Careers, skills and local economic development

We are constantly reminded that we are operating in a global economy. Whatever the failings of the current and previous UK governments, we all recognise that they have been dealing with forces that are bigger than any one country. The failure of the banking system, the collapse of the Greek (and now Spanish) economy and so on, have been felt beyond national boundaries. However, it is important not to let a recognition of the global context turn into a fatalism which says that national government cannot achieve anything and that the actions we take locally are futile.

The majority of economic transactions take place at the local level. We buy things from local shops, engage local tradesmen to fix our houses and work in local firms. What is more we pay taxes to, vote for and have much of our services organised by local government. The global sets the context, the national level sets the framework within which we respond, but it is at the local level that the economy really happens.

Local is where businesses are built, where civil society exists, where we live, work, love, make families, consume and access services. What is more, the local is where we have some power to make change happen. It is difficult for us to do much about business in Greece, but we can influence policies and businesses in our back yard.

For individuals economic acts are local acts, but they are also career acts. When we consume, work, change jobs, vote or volunteer we are contributing to the local economy, but we are also contributing to our own career. Career is the mechanism through which individual acts are made meaningful and are connected up to wider narratives. I go to work in the morning, it is part of my career – I pursue my career to gain the good life for myself and my family – I seek for my family to live in a community that is safe, positive, interesting and diverse – I want my community to be economically sustainable, for this to happen it is important that others go to work in the morning. These ideas are linked, they all pull together and they are operationalised at the level of individual career. I can’t make a thriving local economy, but I can start a business. I can’t legislate for social justice but I can join a political party, pressure group or trade union.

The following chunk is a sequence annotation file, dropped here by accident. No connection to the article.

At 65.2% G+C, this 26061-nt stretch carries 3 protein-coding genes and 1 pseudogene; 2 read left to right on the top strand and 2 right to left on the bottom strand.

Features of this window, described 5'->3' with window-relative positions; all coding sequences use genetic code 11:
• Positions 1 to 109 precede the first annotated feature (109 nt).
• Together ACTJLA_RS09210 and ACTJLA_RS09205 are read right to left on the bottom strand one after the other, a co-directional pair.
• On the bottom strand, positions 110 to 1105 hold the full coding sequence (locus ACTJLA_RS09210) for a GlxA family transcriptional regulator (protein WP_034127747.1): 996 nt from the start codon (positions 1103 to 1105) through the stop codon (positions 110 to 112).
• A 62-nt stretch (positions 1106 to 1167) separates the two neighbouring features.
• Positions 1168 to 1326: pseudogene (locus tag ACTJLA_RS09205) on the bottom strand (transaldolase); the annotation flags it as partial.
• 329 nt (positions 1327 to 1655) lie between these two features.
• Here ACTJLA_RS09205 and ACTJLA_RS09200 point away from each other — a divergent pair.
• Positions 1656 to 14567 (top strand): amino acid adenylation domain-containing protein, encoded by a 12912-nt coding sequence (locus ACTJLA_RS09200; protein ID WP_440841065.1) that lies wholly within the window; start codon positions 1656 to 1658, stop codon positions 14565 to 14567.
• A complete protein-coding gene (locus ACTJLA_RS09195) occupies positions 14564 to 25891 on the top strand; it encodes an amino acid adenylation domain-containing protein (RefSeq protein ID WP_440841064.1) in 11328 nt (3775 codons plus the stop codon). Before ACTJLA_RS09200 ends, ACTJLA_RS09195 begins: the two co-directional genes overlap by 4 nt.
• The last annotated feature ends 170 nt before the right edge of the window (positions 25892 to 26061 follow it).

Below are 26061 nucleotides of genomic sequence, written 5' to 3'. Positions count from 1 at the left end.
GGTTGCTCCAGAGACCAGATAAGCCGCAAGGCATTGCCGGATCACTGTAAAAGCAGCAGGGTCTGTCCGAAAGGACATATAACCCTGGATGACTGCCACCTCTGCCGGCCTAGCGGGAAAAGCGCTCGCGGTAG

For those who are interested in developing their local economy, career should be a central concept. Building roads and business parks can provide a different context for people to pursue their careers in, but these kinds of developments are expensive and have only patchy success at achieving real local transformation. However if you can influence the structures inside people’s heads and encourage them to engage with career in a serious way, you can shape the way that economic actors actually operate. If people were more engaged with learning and work, more entrepreneurial, if they had greater civic commitments and willingness to volunteer, then we would see greater local economic development.

The question is how to influence people’s career thinking and how to do it in a widespread enough to make an actual difference to local economies. As I’ve written elsewhere on this blog, I’m not sure that the government’s current policies are particularly likely to bring this about. So, what is it possible to do? The following seem to me to be essential elements of an effective career development system.

  • Recognise that career development is about learning and the development of skills and not just about the provision of advice for decision making.
  • Put in place interventions to foster career learning at key transitions points (school, college, university, unemployment, redundancy and retirement).
  • But, also recognise that people learn about and develop their careers throughout life and so they need to be able to continue to learn about career whilst they are working, taking career breaks, recovering from illness etc.

If we are able to attend to these things, there is a good chance that people will be able to more actively manage their engagement with learning and work and maximise their potential. This is clearly good for the individual, but it is also the foundation stone of economic development – skilled individuals, making purposeful choices, finding the best place to apply their talents and accordingly contributing to the local, national and global economies.

This is why it is important to see career development as one of the major tools of local economic development.

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